1. No double standard? The mocking "dog" cover on the Toronto Sun this weekend comparing Helena Guergis to a black mutt and other coverage of the Guergis affair is stirring up controversy. Still, there is a view that Ms. Guergis was treated no differently than a man would have been treated under similar circumstances.
The embattled former cabinet minister left her post Friday and was kicked out of the Conservative caucus amid an RCMP investigation.
"I think most of this is self-inflicted, and if a guy had done the same serious things we'd be, I think, having the same story," Carole Taylor, the former finance minister of British Columbia and long-time broadcaster, told CTV's Question Period yesterday.
"I'm not someone who sits back and bemoans women's fate in terms of how they're treated by the press. I think she was treated the way we would treat a guy that did such foolish things."
In fact, Ms. Taylor believes the more serious issue is that the Guergis saga simply reinforces "the negative image of politicians."
She said she attended a national retreat over the weekend in which she was trying to encourage women to run for politics. "And they're looking at this and saying, are you kidding me? Like, are you kidding me? Why would anyone do that?
"So I think the long-term effect is such a negative one when we're trying to raise the dignity of being a politician."
And with a report in The Globe this morning noting that Ms. Guergis dined with her husband, Rahim Jaffer, and a business associate at the centre of this scandal, we're sure to see all that dignity on display later today in the House of Commons as MPs return for their first Question Period since the Easter break.
2. Helena, Hillary and the polls. Helena Guergis's woes and Hillary Clinton's rebukes have not hurt Stephen Harper's Conservatives, according to a new national opinion poll that shows them moving up with a substantial lead over Michael Ignatieff's Liberals.
The Ipsos-Reid poll released yesterday has the Conservatives with 37 per cent support compared to 27 per cent for the Liberals - a 10-point gap and three-point gain for the Tories from the firm's last poll. The NDP would receive 15 per cent of the vote; the Green Party would get 10 per cent and the Bloc is also at 10 per cent.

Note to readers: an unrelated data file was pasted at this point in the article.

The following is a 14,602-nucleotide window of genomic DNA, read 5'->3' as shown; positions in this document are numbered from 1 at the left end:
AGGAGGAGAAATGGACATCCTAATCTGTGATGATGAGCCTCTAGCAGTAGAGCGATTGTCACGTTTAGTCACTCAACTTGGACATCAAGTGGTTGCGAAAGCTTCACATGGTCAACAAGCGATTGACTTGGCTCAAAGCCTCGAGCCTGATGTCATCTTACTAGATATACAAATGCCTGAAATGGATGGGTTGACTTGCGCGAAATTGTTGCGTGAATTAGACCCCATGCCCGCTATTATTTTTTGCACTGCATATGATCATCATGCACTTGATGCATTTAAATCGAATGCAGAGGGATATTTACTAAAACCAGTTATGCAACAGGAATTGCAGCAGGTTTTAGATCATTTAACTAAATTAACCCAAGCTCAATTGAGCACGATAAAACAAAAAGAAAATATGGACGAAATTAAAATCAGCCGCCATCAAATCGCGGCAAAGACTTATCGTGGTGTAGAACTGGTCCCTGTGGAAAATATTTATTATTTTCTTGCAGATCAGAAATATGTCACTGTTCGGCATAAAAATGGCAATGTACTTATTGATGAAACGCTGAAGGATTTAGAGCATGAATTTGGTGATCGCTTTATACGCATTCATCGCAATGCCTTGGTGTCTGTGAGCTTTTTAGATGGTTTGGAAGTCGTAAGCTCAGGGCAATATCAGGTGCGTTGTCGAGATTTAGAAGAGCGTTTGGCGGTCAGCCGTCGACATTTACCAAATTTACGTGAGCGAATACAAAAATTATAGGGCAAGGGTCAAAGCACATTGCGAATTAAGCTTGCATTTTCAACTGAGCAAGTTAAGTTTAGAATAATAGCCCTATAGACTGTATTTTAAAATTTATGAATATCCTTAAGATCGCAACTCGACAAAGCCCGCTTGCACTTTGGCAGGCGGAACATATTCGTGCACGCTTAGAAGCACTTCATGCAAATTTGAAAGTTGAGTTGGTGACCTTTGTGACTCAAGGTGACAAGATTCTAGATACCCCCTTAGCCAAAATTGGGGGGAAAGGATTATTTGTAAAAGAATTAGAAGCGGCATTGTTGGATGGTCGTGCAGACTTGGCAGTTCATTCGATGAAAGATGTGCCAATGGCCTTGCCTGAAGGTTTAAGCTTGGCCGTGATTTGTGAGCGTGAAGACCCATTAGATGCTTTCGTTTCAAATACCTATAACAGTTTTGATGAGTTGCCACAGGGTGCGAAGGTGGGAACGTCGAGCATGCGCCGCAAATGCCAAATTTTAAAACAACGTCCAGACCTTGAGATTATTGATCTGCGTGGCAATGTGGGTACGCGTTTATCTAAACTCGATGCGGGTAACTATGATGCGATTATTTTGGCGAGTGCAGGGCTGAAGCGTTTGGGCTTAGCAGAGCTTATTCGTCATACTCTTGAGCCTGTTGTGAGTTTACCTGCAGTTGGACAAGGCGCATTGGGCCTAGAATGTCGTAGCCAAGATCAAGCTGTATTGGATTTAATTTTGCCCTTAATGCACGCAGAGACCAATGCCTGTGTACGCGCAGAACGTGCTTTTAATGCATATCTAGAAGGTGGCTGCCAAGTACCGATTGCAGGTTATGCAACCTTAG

Although the poll was conducted between April 6 and 8, before Ms. Guergis left cabinet Friday amid an RCMP investigation, her problems leading up to then had been very well-publicized.
The Guergis affair and the now famous public rebukes from the U.S. Secretary of State (the Arctic; including abortion as part of the G8 maternal health initiative) could have had a negative impact on the Tories; they did not. At least not yet - but neither did the recent high-profile Liberal thinkers conference give the Ignatieff team any bump.
Meanwhile, Ipsos-Reid pollster John Wright sees no election soon. He suggests at trip to the ballot box won't take place until after the new bill creating 30 more seats in the House of Commons becomes law.
Under the legislation, which is now before Parliament, 18 of the new seats would go to Ontario; seven would go to British Columbia and five to Alberta. Quebec would get none - and this has caused controversy and an outcry from the Bloc Quebecois.
"The political numbers in the polls are simple to read," Mr. Wright says. "It's a stalemate in perpetual motion."
Indeed, other national opinion polls have shown a lesser gap but still put Tory support in the low to mid-30s. For nearly three months, for example, EKOS data has shown the Conservatives stalled below the 35 per cent support mark.
"Nothing changes because there is no room to move," Mr. Wright says. "It's a minority all the time because without the Tories and Liberals being able to make inroads in Quebec, the only battleground is the 401 in Ontario - and whoever wins that won't get a majority."
Indeed, the new Ipsos-Reid poll shows the Bloc with 42 per cent support in Quebec compared to 23 per cent for the Liberals and 20 per cent for the Tories. So his thesis is that a "fundamental shift" in political thinking has to take place. And that shift may be to "write off Quebec" and open a new front.
That can only happen with the seat creation in the new bill. "I don't think there will be any rush to an election under after [the bill]passes - at least if the Harper folks have anything to do with it."
The Ipsos poll of 1,003 Canadians has a margin of error of plus or minus 3.1 per cent, 19 times out of 20.